Avoiding sending backscatter

classic Classic list List threaded Threaded
3 messages Options
Reply | Threaded
Open this post in threaded view
|

Avoiding sending backscatter

Diego Vadell
Hello everyone,

    I have a postfix server (with amavis and clamav) that receives emails for
other domains. When it gets a mail for a non-existent email, it accepts it
anyways because it doesn't have the list of valid email addresses.

   In other words, I'm generating backscatter and I want to avoid it.

   One solution could be to never return a mail delivery notification for
external email, but I think that's not recommended, isn't it?

   I'm already discarding all emails with viruses and using blacklists.

    Does anybody knows any other solution?

Thanks in advance,
 -- Diego.


   


Reply | Threaded
Open this post in threaded view
|

Re: Avoiding sending backscatter

Noel Jones-2
On 7/18/2018 12:59 PM, Diego Vadell wrote:
> Hello everyone,
>
>     I have a postfix server (with amavis and clamav) that receives emails for
> other domains. When it gets a mail for a non-existent email, it accepts it
> anyways because it doesn't have the list of valid email addresses>
>    In other words, I'm generating backscatter and I want to avoid it.
>
>    One solution could be to never return a mail delivery notification for
> external email, but I think that's not recommended, isn't it?

Right, that's a terrible idea that breaks the reliability of mail.

>
>    I'm already discarding all emails with viruses and using blacklists.
>
>     Does anybody knows any other solution?


Hopefully you can use active recipient verification.  This requires
that the downstream server rejects unknown recipients during the
SMTP transaction. See:
http://www.postfix.org/ADDRESS_VERIFICATION_README.html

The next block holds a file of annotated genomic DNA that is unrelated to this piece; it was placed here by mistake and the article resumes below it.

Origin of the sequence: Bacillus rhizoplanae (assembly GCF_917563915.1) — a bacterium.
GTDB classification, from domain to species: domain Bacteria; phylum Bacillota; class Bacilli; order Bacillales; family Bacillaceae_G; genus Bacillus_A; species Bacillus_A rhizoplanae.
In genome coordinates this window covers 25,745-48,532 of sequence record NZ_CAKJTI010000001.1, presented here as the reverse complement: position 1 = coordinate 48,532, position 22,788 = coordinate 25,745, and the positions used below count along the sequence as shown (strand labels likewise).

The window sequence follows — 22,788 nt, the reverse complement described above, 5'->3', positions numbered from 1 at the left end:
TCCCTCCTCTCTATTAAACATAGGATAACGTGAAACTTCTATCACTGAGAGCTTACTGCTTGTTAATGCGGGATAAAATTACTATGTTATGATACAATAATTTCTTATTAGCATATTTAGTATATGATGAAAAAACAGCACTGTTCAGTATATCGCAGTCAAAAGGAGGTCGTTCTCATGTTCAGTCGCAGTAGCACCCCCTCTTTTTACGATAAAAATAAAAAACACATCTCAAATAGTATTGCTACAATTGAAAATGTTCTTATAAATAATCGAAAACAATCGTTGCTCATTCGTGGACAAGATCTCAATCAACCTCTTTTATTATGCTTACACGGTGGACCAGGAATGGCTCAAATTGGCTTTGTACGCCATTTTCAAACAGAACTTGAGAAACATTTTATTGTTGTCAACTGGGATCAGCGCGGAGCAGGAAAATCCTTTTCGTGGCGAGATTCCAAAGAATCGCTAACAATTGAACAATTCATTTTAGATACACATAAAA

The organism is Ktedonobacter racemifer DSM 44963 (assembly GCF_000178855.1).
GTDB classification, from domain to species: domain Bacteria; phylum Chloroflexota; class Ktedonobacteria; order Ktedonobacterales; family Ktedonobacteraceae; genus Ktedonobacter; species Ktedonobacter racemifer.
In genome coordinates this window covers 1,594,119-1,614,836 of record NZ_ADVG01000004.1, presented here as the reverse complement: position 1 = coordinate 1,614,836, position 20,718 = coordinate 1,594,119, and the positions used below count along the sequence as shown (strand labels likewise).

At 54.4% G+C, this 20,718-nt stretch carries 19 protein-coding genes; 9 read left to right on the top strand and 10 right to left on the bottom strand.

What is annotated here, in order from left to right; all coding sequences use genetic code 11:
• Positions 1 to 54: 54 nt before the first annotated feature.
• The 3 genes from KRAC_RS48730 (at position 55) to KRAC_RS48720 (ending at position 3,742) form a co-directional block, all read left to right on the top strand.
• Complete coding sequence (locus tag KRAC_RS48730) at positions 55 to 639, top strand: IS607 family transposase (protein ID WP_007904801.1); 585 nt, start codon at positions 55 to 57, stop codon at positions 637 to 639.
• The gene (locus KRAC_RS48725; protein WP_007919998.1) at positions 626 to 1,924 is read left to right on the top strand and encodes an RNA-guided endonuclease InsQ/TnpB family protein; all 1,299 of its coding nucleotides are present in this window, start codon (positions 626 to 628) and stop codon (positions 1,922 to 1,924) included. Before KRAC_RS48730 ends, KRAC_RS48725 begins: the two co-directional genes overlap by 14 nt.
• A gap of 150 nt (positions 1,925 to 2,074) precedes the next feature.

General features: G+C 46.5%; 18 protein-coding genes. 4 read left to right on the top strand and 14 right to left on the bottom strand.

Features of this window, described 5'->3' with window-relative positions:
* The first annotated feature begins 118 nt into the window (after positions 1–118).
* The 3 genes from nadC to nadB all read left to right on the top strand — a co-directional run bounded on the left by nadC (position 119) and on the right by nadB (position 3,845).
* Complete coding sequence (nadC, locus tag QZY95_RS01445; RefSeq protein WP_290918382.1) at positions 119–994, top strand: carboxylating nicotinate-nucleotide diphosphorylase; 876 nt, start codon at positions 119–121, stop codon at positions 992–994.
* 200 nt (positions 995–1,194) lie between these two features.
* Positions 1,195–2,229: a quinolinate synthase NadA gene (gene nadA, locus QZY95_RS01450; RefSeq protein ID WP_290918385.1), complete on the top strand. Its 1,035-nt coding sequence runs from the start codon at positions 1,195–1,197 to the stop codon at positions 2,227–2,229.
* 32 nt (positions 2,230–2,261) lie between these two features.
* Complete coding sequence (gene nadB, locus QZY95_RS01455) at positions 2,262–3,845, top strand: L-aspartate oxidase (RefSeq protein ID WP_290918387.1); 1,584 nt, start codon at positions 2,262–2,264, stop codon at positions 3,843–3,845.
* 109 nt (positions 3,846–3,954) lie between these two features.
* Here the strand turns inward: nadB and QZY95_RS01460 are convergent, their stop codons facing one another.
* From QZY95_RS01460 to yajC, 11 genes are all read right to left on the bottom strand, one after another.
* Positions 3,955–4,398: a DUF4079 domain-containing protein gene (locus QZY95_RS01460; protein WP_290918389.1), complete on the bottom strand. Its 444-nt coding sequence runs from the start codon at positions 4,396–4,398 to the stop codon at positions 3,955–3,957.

http://www.postfix.org/ADDRESS_VERIFICATION_README.html#recipient

If the downstream servers are not able to reject unknown recipients
during SMTP, your only option is to find some way to either query
the downstream server directly, maybe through an LDAP or sql lookup
depending on what software the downstream runs, or find some way to
periodically export a user list from the downstream server to the
gateway.

Fixing this can be a lot a trouble, but it's worth it.  There's some
evidence that domains that accept all recipients are spam
attractors, and spammers will eventually clog your queue with
thousands/millions of undeliverable bounces, affecting incoming mail
delivery.  If that's not bad enough, some sites blacklist
backscatter sources, affecting your ability to send mail.



  -- Noel Jones
Reply | Threaded
Open this post in threaded view
|

Re: Avoiding sending backscatter

Diego Vadell


On Wednesday 18 July 2018 03:27:36 pm Noel Jones wrote:

> On 7/18/2018 12:59 PM, Diego Vadell wrote:
> > Hello everyone,
> >
> >     I have a postfix server (with amavis and clamav) that receives emails
> > for other domains. When it gets a mail for a non-existent email, it
> > accepts it anyways because it doesn't have the list of valid email
> > addresses> In other words, I'm generating backscatter and I want to avoid
> > it.
> >
> >    One solution could be to never return a mail delivery notification for
> > external email, but I think that's not recommended, isn't it?
>
> Right, that's a terrible idea that breaks the reliability of mail.
>
> >    I'm already discarding all emails with viruses and using blacklists.
> >
> >     Does anybody knows any other solution?
>
> Hopefully you can use active recipient verification.  This requires
> that the downstream server rejects unknown recipients during the
> SMTP transaction. See:
> http://www.postfix.org/ADDRESS_VERIFICATION_README.html
> http://www.postfix.org/ADDRESS_VERIFICATION_README.html#recipient
>
> If the downstream servers are not able to reject unknown recipients
> during SMTP, your only option is to find some way to either query
> the downstream server directly, maybe through an LDAP or sql lookup
> depending on what software the downstream runs, or find some way to
> periodically export a user list from the downstream server to the
> gateway.
>
> Fixing this can be a lot a trouble, but it's worth it.  There's some
> evidence that domains that accept all recipients are spam
> attractors, and spammers will eventually clog your queue with
> thousands/millions of undeliverable bounces, affecting incoming mail
> delivery.  If that's not bad enough, some sites blacklist
> backscatter sources, affecting your ability to send mail.
>
>
>
>   -- Noel Jones

Thank you very much Noel. I'm currently testing it.

MS Exchange from 2013 onwards don't reject unknown recipients, or at least
some. I'm whitelisting them for now.

Thanks again
 -- Diego